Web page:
Home / Beth Lunkenheimer / Tracking the Trucks: Brett Moffitt Notches 1st Win at Iowa Speedway
Brett Moffitt celebrating his Iowa win (Photo: Nigel Kinrade Photography)

Tracking the Trucks: Brett Moffitt Notches 1st Win at Iowa Speedway

In a Nutshell: After adding new sponsorship this week in Destiny Homes, Brett Moffitt made his second 2018 trip to NASCAR Camping World Truck Series Victory Lane when he took the checkered flag 0.333 seconds ahead of Noah Gragson to win the M&M’s 200 at Iowa Speedway Saturday night. Moffitt outlasted a last-lap slide job that didn’t work out for Gragson to grab his third career win and his first at his home track. Polesitter Harrison Burton, David Gilliland and Johnny Sauter rounded out the top five.

Jesse Little notched his third top 10 in four races this season with a sixth-place finish, followed by Cody Coughlin, who continues to show marked improvement over his 2017 performance, in seventh. Debuting driver Christian Eckes wound up eighth, while Stewart Friesen recovered from crash damage to finish ninth. Myatt Snider rounded out the top 10.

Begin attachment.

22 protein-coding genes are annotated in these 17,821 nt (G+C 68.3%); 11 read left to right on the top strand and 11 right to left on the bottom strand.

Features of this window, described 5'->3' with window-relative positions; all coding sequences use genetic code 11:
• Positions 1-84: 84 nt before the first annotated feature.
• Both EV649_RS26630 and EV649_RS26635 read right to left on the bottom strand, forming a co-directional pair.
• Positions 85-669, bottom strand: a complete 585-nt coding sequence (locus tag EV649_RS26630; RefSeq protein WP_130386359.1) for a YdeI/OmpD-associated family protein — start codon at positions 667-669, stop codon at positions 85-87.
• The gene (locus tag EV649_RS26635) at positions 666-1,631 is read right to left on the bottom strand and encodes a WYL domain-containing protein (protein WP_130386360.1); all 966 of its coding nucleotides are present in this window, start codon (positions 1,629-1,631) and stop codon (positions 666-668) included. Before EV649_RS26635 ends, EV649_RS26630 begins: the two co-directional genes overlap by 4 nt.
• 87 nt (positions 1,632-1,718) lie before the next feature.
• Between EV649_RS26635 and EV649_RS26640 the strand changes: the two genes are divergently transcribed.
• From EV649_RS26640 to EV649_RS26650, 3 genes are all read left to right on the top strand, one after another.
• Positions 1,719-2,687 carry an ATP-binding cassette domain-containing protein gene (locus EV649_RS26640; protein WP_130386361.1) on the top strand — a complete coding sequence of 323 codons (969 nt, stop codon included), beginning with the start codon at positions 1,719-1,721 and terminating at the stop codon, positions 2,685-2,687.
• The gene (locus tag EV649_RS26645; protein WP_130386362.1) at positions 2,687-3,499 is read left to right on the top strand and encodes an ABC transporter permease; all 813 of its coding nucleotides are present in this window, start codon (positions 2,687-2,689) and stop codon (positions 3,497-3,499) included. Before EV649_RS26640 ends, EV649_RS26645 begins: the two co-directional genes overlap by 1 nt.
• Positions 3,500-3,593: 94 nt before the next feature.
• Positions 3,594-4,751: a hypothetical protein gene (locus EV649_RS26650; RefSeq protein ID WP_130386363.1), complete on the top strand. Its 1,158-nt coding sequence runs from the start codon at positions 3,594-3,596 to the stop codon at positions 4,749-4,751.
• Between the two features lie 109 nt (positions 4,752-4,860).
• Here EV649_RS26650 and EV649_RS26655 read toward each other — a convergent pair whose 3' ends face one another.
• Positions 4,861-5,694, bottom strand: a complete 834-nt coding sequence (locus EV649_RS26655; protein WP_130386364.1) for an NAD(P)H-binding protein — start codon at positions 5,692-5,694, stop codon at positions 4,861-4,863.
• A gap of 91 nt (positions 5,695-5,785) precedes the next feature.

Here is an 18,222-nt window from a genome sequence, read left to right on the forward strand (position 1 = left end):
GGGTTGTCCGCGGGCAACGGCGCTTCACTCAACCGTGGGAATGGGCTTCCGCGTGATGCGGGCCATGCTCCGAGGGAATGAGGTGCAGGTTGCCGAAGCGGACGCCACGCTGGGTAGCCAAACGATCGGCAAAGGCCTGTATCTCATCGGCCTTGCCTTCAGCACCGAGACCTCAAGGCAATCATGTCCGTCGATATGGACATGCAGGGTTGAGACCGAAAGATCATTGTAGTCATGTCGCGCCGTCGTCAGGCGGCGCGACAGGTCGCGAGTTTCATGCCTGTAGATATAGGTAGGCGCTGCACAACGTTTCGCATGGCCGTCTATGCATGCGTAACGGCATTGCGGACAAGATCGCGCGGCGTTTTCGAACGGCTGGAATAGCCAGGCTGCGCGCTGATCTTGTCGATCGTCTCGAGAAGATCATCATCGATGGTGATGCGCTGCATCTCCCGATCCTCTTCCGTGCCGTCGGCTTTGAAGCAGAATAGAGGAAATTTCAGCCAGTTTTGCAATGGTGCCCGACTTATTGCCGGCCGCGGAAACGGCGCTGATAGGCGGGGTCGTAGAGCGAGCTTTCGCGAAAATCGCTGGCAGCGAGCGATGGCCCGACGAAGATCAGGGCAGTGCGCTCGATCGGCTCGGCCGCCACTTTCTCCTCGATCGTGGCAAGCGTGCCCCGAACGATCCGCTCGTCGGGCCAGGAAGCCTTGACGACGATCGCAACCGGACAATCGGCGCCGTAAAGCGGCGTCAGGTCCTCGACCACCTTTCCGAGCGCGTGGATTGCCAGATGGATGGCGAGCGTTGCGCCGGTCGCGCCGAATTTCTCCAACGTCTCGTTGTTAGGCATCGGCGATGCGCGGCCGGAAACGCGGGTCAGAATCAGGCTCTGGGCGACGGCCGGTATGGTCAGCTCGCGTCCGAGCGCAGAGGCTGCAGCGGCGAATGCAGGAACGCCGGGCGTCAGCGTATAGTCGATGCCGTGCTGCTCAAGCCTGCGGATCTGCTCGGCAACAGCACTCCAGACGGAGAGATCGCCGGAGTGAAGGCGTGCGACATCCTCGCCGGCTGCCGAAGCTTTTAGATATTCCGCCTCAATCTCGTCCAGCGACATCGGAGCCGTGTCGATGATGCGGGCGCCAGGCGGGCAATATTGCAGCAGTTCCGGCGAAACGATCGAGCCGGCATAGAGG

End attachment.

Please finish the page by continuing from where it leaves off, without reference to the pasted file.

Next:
Who Should Have Won: During the first two stages, Burton, Matt Crafton, John Hunter Nemechek and Friesen all managed to lead double-digit laps but none of those four drivers truly dominated. Enter Moffitt during Stage 3, who led a race-high 76 of 200 laps after starting 16th. And in the end, the fastest truck won, despite a last-lap charge by Gragson.

Race Rundown

Christian Eckes Recovers to Eighth-Place Finish in Eventful Series Debut

Earlier this season, Kyle Busch Motorsports announced 17-year-old Eckes would make his series debut at Iowa Speedway behind the wheel of the No. 46 Toyota. After running inside the top 10 in the pair of practice sessions, Eckes was ninth-quickest in qualifying. He dropped back on the green flag and was just outside the top 10 when the first caution flew for teammate Todd Gilliland.

On the restart that followed, Eckes found himself in a four-wide battle that didn’t end well.